Talking Lebanese Wines with James Suckling

James Suckling is one the world’s most powerful wine critics. Over the past thirty years, few have had greater influence on the wines you drink, from bottles in your local shop to the wine menus at the world’s finest restaurants. He lives an openly jet-set, Ferrari-driving, Cuban cigar-smoking lifestyle, which is recorded in his blog. Coming to Lebanon for the very first time he sits down with HOME for Magazine to discuss all things wine.

Why the love of wine??

Wine has been part of my life since I was a child in Los Angeles. My father was a wine collector. It taught me at an early age that wine was something special and it can enhance your life by bringing friends and family to the table. It’s also a fantastic subject to discuss and enjoy with people.

What brought you to the world of wine?

It was by chance. I was a daily journalist and started working with the Wine Spectator magazine as an associate editor in December 1981. I fell in love with the world of wine. It wasn’t just the wine itself but also the people, the places and the moments.

 

"It wasn’t just the wine itself but also the people, the places and the moments"

 

 

How do you see luxury?

Luxury is quality and beauty. It can be something tangible such as a Hermes bag or a bottle of Dom Perignon, or it can be intangible, like spending a special moment in a luxurious place somewhere in the world. Luxury for me is something you do each day with the right people and things around you that create beauty and serenity.
Time is luxury as they say.

What is your relation with Lalique?

I am a designer with Lalique and created two glass ranges: Lalique 100 Points by James Suckling and NEO by Lalique and James Suckling. Both are wine glass ranges. NEO is launching this coming February. My goal was to make wine glasses that are not only functional but also beautiful. I think I succeed with the help of Lalique.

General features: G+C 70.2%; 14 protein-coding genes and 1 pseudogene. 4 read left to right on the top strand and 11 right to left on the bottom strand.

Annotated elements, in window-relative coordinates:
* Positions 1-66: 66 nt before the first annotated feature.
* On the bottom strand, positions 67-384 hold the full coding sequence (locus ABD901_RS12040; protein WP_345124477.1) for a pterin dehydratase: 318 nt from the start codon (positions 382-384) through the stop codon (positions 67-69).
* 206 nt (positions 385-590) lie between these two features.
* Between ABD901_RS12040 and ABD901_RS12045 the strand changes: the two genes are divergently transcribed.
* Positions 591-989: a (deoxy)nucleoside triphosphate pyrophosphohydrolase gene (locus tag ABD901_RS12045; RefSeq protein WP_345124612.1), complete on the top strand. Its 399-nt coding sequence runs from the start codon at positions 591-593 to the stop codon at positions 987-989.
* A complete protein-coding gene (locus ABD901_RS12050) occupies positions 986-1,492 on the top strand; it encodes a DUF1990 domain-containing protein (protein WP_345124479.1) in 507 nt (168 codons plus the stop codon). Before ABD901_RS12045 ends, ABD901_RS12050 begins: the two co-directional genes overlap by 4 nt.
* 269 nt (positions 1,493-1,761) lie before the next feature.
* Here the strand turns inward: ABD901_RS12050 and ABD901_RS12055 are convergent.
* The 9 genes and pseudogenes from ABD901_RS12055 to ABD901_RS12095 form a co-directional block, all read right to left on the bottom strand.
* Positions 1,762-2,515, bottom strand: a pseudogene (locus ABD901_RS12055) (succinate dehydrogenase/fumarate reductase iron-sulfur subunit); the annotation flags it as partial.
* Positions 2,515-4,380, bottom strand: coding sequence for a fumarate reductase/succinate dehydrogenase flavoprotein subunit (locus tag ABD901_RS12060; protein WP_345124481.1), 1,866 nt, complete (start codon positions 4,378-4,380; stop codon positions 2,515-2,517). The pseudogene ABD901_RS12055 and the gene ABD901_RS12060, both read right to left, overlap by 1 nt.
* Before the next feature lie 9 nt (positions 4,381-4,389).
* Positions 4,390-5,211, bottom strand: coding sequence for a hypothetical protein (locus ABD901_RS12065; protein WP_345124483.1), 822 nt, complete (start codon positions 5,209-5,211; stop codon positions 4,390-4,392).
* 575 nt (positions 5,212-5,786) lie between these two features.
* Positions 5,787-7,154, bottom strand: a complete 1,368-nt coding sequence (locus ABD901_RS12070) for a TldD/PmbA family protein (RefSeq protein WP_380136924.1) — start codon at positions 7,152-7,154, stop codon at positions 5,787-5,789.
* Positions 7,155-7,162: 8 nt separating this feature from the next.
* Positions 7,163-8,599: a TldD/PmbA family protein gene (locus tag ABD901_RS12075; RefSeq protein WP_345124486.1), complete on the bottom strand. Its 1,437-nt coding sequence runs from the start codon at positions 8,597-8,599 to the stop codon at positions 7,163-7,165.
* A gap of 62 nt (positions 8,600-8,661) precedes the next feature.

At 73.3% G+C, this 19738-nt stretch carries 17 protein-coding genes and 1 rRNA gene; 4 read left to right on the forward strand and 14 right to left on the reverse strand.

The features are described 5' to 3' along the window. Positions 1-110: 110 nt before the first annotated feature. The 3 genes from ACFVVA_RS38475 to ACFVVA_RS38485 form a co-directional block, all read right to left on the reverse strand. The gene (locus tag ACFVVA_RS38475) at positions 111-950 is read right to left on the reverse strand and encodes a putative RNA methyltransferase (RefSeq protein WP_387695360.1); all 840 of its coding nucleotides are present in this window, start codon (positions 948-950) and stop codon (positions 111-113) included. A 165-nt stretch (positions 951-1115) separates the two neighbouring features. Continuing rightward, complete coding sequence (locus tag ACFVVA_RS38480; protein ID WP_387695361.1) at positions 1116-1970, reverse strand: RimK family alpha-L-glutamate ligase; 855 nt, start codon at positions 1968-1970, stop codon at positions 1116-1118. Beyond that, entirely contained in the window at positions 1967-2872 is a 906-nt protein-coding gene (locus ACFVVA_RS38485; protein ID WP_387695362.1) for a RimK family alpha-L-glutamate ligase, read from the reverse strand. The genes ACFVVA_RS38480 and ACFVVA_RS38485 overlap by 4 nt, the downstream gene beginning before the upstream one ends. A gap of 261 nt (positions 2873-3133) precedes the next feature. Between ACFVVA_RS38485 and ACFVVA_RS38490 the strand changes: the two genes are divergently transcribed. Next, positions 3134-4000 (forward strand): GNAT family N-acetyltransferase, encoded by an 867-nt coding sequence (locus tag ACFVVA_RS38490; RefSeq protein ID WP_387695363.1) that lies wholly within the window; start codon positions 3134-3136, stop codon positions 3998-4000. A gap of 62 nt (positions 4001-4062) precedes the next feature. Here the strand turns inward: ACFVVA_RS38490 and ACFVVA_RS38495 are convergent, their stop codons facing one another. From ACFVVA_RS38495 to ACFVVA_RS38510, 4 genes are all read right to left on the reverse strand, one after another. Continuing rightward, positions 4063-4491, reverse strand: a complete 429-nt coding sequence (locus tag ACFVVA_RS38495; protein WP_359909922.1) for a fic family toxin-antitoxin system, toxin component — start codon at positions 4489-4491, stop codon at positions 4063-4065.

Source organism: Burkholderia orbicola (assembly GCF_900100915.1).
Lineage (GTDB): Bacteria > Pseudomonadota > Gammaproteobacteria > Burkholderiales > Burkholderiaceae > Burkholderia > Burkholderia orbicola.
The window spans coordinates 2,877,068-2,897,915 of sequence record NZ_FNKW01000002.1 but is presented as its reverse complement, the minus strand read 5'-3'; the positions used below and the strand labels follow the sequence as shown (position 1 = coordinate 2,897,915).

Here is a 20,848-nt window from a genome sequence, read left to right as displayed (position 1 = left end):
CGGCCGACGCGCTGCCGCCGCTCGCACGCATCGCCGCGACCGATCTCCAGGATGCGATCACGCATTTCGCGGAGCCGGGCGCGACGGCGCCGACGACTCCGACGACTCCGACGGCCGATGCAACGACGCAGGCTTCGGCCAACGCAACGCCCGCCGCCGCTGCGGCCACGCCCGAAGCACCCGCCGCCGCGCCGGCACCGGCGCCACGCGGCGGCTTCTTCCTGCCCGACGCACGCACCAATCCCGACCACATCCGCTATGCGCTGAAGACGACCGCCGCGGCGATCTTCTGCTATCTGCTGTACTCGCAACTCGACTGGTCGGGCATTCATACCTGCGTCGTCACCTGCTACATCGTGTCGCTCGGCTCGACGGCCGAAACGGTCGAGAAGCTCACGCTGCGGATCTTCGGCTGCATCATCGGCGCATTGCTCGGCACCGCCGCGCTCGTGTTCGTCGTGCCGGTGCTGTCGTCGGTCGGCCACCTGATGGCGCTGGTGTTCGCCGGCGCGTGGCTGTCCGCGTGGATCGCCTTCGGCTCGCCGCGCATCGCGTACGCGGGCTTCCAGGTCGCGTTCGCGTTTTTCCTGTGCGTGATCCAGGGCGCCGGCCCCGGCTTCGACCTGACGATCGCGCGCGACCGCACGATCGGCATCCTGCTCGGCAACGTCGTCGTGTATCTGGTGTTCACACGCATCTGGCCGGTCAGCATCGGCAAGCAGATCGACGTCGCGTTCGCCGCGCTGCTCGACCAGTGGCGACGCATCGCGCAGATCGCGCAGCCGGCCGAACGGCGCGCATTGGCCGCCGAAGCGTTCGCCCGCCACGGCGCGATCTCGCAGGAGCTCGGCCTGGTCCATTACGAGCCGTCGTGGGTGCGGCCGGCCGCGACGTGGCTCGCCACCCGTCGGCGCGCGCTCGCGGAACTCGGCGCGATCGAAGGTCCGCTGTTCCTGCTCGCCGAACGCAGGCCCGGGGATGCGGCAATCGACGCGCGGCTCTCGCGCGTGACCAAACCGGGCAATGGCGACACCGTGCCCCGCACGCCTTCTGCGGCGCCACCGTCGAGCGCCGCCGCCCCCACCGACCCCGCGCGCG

Was it your first time in Lebanon?

My trip with my wife in early October to Lebanon was indeed my first. I hope to return again. Beirut was so beautiful and exotic. It had everything I envisioned. I always wanted to visit Beirut since I was a young journalist. It was always the Paris of the Middle East in my mind. My trip confirmed my ideas but perhaps Nice is a better comparison.
I organized a number of wine tastings with Vintage Wine Cellar. I went to various restaurants, attended a number of parties in private houses. The Lebanese are positive, delightful and welcoming. They really have the joie de vivre. Plus they love their fine wines and Cuban cigars!

How did you find Lebanese wines?

I did a small tasting of about 30 Lebanese wines and I was surprised by the overall quality. They were well made and they delivered plenty of flavor. My slight criticism was that many lacked true character. They could have been from anywhere in the world - just another well-made cabernet from somewhere. Lebanon needs to develop its own identity for its wines. When people drink Lebanese wines they need to know that the wines are from Lebanon. The smell and taste of Lebanon. I think some producers such as Domaine des Tourelles, Domaine Wardy, Château Kefraya and Château Marsyas do this well. And I look forward to following their evolution and improvement in the future.

Do you have any recommendations for winemakers in Lebanon?

They need to follow their heart and souls as winemakers and try to understand what type of wines their vineyards can give them according to their unique climates and soils. Don’t follow market trends. Don’t use too much wood for aging. Just make what you love to drink.

What is the best wine experience you have ever had?

The best experience I had was drinking a bottle of La Romanée 1865 in 1988 with the owner of the vineyard and the late Claude Bourchard, a négociant in Beaune. The ancient red Burgundy was as magical as the moment. It was like a dream. I still have the empty bottle on my fireplace mantel in Tuscany but now you can barely read the label.

Must is freshly pressed fruit juice that contains the skins, seeds and stems of the fruit. The solid portion of the must is called pomace. It typically makes up 7–23 percent of the total weight of the must. Making must is the first step in winemaking.

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